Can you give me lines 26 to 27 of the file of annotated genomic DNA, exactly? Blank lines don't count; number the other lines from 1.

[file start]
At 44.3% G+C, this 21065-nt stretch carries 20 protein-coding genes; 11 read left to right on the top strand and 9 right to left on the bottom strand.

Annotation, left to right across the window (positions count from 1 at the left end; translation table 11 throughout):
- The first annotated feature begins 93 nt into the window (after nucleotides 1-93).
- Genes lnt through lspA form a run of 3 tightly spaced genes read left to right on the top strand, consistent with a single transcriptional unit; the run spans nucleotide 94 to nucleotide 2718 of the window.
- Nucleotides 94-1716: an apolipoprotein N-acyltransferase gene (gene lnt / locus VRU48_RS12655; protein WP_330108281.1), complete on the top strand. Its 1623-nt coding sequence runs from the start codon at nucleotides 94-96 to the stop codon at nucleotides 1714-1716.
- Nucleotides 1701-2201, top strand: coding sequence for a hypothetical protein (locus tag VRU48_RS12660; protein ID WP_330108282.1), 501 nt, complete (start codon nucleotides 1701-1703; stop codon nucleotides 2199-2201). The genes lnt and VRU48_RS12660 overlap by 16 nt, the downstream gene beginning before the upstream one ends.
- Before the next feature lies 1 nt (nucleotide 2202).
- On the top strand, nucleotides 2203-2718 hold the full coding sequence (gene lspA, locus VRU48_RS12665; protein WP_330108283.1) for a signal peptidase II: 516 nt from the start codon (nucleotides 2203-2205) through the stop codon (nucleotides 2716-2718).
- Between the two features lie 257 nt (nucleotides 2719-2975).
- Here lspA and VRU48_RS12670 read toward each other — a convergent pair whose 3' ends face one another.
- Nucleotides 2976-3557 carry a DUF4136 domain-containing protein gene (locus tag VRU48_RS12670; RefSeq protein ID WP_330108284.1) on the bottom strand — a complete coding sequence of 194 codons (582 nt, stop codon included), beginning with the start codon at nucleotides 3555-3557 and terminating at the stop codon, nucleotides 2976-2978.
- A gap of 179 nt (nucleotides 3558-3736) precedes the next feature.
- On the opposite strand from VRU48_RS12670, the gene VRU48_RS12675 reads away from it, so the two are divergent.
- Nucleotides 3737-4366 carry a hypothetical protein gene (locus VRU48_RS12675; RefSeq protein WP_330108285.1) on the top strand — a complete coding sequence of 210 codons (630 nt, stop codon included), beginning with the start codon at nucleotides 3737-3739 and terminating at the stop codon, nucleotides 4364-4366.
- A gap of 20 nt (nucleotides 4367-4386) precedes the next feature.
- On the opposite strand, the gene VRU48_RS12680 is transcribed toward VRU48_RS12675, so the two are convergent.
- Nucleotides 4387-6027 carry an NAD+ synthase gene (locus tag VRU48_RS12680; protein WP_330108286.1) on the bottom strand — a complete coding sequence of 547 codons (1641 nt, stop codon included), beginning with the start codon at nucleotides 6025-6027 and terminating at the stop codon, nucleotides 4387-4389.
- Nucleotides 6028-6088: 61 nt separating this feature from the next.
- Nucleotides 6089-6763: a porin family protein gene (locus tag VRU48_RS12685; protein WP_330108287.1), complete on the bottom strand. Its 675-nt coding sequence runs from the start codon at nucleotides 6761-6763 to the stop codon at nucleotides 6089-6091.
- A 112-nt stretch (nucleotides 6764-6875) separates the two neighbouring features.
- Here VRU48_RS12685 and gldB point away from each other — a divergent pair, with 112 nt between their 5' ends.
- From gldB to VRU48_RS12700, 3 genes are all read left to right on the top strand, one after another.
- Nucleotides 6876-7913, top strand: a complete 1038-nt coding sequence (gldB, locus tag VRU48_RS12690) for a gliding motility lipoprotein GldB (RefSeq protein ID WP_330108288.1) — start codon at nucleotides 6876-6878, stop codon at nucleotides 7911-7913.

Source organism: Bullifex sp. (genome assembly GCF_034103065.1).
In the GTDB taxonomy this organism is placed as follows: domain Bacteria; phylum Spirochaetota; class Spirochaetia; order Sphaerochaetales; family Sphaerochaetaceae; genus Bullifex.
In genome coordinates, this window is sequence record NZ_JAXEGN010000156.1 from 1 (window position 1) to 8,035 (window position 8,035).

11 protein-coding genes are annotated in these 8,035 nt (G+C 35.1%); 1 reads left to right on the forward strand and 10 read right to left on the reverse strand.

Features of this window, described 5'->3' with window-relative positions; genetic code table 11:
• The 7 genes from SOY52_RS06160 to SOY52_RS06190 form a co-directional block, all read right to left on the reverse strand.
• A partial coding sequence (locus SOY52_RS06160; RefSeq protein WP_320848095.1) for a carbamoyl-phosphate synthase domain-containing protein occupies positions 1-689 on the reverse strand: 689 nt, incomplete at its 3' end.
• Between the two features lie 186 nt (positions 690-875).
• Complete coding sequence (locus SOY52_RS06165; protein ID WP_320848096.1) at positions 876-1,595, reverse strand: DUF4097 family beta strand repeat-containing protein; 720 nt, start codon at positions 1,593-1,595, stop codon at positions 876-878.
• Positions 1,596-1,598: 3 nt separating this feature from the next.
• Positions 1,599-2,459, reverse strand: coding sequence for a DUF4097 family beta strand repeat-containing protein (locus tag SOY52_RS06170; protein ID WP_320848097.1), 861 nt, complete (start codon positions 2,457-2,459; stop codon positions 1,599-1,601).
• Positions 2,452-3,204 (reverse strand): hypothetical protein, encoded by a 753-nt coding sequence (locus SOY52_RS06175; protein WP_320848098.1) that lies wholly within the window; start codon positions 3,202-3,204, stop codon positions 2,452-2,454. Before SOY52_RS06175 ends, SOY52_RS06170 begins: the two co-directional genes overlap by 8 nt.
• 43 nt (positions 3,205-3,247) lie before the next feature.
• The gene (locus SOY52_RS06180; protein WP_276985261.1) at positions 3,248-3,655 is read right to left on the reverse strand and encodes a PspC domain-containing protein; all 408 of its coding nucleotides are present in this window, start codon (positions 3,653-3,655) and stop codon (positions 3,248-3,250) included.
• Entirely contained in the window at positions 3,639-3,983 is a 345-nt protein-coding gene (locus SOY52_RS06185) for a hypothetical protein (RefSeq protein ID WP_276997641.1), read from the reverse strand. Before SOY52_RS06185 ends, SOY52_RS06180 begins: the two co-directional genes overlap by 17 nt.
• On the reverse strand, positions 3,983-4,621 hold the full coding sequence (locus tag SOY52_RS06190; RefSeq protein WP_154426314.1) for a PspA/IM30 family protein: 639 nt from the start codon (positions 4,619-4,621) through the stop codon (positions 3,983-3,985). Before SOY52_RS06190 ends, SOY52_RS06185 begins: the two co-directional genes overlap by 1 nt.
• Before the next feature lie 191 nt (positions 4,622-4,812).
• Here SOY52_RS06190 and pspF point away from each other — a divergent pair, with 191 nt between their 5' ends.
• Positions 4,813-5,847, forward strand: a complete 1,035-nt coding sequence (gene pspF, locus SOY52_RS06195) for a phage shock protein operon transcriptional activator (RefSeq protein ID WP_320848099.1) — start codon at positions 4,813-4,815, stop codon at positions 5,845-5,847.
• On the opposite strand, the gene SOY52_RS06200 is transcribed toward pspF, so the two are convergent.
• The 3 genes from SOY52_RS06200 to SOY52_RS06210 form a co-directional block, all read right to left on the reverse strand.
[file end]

In genome coordinates, this window is sequence record NZ_JAXEGN010000156.1 from 1 (window position 1) to 8,035 (window position 8,035).

11 protein-coding genes are annotated in these 8,035 nt (G+C 35.1%); 1 reads left to right on the forward strand and 10 read right to left on the reverse strand.